Verdun was a French fortress and town 206 kms west of Paris. This was where the greatest artillery bombing ever seen accured. The Germans believed the French would defend Verdun with everything they had because it was a strategic strong hold as it was on the road to Paris. After a catastrophic 700,000 casulties to both sides, the Germans failed to take.
  • Battle of the Somme

    This was the single most catastrophic day in British military history, with 60,000 soldiers dead or wounded. The British plan was to bomb the Germans and wipe them out, but the Germans had seen them coming and hid in the deep trenches, when the British began their attack, the Germans were waiting for them and wiped them out.
  • David Loyd George becomes Prime Minister of Britain

    David Lloyd George was the first Welsh Prime Minister of Britain. He would lead the country to victory during WW1, but he also insisted on Germany's humiliation after the war had finished, which would somewhat lead to WW2
  • The February Revolution

    The February Revolution was the first of two revolutions in Russia in 1917. This revolution seemed to break out unexpectedly, without any real leadership or recognized preparation. Russia had been suffering from several economic and social problems, along with massive loss of life, which were compounded by the impact of WW1. Strikes broke out across Russia against Czar Nicholas II.
  • The Third Battle of Ypres

    The Allies plan was to weaken the strong forces of Germany and break through to attack their boat bases on the coast of Belgium. The battle lasted until 6th of November. There was heavy rain in August and October which made it harder for both sides, and the battle was nicknamed the Battle of the Mud. The Allies tanks bogged down in the waterlogged soil of Flanders; Germans introduced mustard gas which interfered with the Allied artillery. In the end,
  • The Treaty of Brest-Litovsk

    The Treaty of Brest-Litovsk was a peace treaty signed by the Russians and the German Empire, Austria, Hungary, Bulgaria and Turkey. It marked Russia's final withdrawal from WW1.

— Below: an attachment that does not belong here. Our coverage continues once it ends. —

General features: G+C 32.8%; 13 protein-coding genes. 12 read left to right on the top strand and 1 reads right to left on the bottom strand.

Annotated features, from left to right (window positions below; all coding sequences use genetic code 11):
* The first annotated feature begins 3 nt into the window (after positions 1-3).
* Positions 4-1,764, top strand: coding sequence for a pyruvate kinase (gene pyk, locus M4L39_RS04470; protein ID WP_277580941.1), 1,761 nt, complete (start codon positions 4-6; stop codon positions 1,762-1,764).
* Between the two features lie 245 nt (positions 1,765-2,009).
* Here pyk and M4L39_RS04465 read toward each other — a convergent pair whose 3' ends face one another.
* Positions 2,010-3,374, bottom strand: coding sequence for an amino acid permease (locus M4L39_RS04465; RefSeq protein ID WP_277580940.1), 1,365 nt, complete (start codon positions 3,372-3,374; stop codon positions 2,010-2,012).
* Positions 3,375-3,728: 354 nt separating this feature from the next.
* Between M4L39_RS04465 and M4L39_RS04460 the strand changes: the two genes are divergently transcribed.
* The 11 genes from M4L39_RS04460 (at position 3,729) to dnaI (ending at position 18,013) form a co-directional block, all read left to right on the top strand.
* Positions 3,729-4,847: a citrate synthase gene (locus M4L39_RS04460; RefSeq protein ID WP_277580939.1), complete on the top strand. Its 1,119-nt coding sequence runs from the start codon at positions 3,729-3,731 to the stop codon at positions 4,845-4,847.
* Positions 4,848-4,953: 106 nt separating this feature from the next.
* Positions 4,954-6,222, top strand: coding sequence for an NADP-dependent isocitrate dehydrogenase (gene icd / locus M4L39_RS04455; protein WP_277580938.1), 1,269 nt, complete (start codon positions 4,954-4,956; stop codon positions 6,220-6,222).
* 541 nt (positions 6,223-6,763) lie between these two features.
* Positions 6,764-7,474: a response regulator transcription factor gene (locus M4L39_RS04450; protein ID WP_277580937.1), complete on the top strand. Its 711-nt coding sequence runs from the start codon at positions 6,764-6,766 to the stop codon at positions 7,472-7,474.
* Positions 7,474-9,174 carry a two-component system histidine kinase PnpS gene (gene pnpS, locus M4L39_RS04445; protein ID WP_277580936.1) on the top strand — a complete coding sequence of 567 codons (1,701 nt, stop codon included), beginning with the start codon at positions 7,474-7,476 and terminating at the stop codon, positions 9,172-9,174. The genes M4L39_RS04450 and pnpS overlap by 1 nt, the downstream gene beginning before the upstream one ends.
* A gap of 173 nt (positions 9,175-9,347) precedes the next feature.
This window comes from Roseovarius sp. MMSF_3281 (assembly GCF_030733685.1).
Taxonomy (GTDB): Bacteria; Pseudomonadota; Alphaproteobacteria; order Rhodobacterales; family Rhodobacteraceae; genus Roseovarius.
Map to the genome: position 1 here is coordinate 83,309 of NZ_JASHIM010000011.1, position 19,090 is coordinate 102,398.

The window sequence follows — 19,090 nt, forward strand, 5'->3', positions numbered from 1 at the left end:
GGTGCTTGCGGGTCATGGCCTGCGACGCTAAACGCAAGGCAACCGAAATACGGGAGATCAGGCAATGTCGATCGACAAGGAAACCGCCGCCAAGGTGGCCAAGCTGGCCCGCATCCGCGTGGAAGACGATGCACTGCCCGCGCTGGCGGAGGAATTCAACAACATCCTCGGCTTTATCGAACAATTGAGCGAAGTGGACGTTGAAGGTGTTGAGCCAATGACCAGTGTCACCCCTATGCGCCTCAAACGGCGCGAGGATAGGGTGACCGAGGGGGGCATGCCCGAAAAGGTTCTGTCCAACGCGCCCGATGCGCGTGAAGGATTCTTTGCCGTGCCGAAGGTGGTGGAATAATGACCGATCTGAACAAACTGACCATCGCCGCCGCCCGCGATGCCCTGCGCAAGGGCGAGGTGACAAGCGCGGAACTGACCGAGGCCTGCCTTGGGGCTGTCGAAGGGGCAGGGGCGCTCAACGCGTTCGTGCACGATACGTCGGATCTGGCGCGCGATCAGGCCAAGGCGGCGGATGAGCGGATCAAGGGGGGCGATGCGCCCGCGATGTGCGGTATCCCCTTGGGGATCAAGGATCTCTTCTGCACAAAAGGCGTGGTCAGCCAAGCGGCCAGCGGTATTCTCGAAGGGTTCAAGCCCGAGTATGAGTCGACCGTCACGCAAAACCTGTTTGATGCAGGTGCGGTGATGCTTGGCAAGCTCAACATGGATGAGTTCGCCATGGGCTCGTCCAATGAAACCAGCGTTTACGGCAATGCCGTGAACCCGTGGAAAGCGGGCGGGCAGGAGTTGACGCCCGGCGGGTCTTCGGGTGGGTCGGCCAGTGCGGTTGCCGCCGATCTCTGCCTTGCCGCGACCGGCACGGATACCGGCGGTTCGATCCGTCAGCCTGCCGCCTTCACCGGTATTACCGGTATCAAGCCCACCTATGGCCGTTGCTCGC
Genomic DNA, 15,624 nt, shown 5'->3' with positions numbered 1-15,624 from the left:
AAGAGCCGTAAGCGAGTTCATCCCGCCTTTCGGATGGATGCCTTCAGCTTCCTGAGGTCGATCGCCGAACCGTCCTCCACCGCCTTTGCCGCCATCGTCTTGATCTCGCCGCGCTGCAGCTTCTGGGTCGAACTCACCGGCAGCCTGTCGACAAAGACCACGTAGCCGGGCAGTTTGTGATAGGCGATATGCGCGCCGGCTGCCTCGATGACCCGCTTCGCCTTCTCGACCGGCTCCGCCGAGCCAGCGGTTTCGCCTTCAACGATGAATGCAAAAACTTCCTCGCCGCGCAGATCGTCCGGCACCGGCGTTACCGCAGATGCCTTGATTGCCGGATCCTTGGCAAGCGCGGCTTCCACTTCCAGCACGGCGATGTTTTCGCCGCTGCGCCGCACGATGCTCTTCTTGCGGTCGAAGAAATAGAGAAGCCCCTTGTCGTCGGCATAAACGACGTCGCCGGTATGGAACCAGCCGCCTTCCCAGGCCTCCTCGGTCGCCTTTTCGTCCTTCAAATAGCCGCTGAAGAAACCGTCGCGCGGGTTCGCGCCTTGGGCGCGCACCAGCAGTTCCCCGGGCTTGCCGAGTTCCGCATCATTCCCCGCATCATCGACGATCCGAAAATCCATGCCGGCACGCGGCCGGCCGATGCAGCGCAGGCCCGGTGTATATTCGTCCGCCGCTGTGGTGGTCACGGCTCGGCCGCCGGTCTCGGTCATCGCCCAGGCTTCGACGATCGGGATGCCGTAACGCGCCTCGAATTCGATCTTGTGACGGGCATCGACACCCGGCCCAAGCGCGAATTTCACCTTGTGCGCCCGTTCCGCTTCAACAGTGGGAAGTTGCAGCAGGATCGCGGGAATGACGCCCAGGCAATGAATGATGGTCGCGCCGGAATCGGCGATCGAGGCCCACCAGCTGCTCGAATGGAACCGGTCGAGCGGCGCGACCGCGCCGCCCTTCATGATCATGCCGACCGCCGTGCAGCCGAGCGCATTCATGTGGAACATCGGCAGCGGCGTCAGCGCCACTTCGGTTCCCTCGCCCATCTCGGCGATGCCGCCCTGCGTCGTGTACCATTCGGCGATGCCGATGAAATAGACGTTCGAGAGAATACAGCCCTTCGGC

• Russian Royal Executed

    Czar Nicholas II, his wife, son and four daughters were all executed by the Bolsheviks after being imprisoned following his abdications. The Romanov dynasty officially and tragically ended.
  • The Second Battle of Marne

    A massive vitory for the Allies against Germany but a major loss of life.The Germans launched their final drive towards Paris; the French held back the Germanswith the help of America and Britain. The Allies continuedto fire at the Germans until they were back to where they started.
  • Germany Signs Armisctice With Allies

    The Germans signed an agreement with the Allies, which officially ended WW1. As the Allie troops expanded, Germany was declining. The First World War left nine million soldiers dead and 21 million wounded, with Germany, Russia, Austria-Hungary, France, and Great Britain each losing nearly a million or more lives. In addition, at least five million civilians died from disease, starvation, or exposure. It is on this day, every year, that we re
  • The Treaty of Versailles

    The Treaty of Versailles was the peace treaty that was created as a result of the six-month-long Paris Peace Conference which put an official end to World War I. Seeing as Germany had started the war, Germany was made to accept full responsibility of it. They could not rebuild their armed forces, and had to give up all their weapons. This almost guarenteed a Second Worl War with Germany.